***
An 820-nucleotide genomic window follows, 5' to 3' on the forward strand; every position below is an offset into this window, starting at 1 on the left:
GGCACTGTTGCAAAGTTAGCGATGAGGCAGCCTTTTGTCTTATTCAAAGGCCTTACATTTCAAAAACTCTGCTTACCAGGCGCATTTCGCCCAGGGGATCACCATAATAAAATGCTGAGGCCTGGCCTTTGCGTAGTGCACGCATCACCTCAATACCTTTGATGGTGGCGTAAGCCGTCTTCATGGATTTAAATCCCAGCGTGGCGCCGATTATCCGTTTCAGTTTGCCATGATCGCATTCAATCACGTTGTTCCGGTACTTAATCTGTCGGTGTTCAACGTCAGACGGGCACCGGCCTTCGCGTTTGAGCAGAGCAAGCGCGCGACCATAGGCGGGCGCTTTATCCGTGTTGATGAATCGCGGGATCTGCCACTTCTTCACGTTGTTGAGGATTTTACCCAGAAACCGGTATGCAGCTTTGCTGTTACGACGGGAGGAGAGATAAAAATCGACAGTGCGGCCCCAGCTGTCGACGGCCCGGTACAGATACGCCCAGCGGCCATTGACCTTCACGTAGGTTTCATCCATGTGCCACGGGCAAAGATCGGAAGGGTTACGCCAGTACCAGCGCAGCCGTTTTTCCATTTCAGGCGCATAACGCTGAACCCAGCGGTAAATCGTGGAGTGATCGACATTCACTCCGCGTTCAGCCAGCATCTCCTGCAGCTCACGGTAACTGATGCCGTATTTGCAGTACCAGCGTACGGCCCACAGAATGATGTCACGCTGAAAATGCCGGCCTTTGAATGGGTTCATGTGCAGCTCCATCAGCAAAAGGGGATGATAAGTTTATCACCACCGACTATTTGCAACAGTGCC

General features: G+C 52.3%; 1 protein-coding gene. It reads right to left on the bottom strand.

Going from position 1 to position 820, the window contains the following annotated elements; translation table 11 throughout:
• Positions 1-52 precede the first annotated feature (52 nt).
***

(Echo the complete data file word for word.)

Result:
An 820-nucleotide genomic window follows, 5' to 3' on the forward strand; every position below is an offset into this window, starting at 1 on the left:
GGCACTGTTGCAAAGTTAGCGATGAGGCAGCCTTTTGTCTTATTCAAAGGCCTTACATTTCAAAAACTCTGCTTACCAGGCGCATTTCGCCCAGGGGATCACCATAATAAAATGCTGAGGCCTGGCCTTTGCGTAGTGCACGCATCACCTCAATACCTTTGATGGTGGCGTAAGCCGTCTTCATGGATTTAAATCCCAGCGTGGCGCCGATTATCCGTTTCAGTTTGCCATGATCGCATTCAATCACGTTGTTCCGGTACTTAATCTGTCGGTGTTCAACGTCAGACGGGCACCGGCCTTCGCGTTTGAGCAGAGCAAGCGCGCGACCATAGGCGGGCGCTTTATCCGTGTTGATGAATCGCGGGATCTGCCACTTCTTCACGTTGTTGAGGATTTTACCCAGAAACCGGTATGCAGCTTTGCTGTTACGACGGGAGGAGAGATAAAAATCGACAGTGCGGCCCCAGCTGTCGACGGCCCGGTACAGATACGCCCAGCGGCCATTGACCTTCACGTAGGTTTCATCCATGTGCCACGGGCAAAGATCGGAAGGGTTACGCCAGTACCAGCGCAGCCGTTTTTCCATTTCAGGCGCATAACGCTGAACCCAGCGGTAAATCGTGGAGTGATCGACATTCACTCCGCGTTCAGCCAGCATCTCCTGCAGCTCACGGTAACTGATGCCGTATTTGCAGTACCAGCGTACGGCCCACAGAATGATGTCACGCTGAAAATGCCGGCCTTTGAATGGGTTCATGTGCAGCTCCATCAGCAAAAGGGGATGATAAGTTTATCACCACCGACTATTTGCAACAGTGCC

General features: G+C 52.3%; 1 protein-coding gene. It reads right to left on the bottom strand.

Going from position 1 to position 820, the window contains the following annotated elements; translation table 11 throughout:
• Positions 1-52 precede the first annotated feature (52 nt).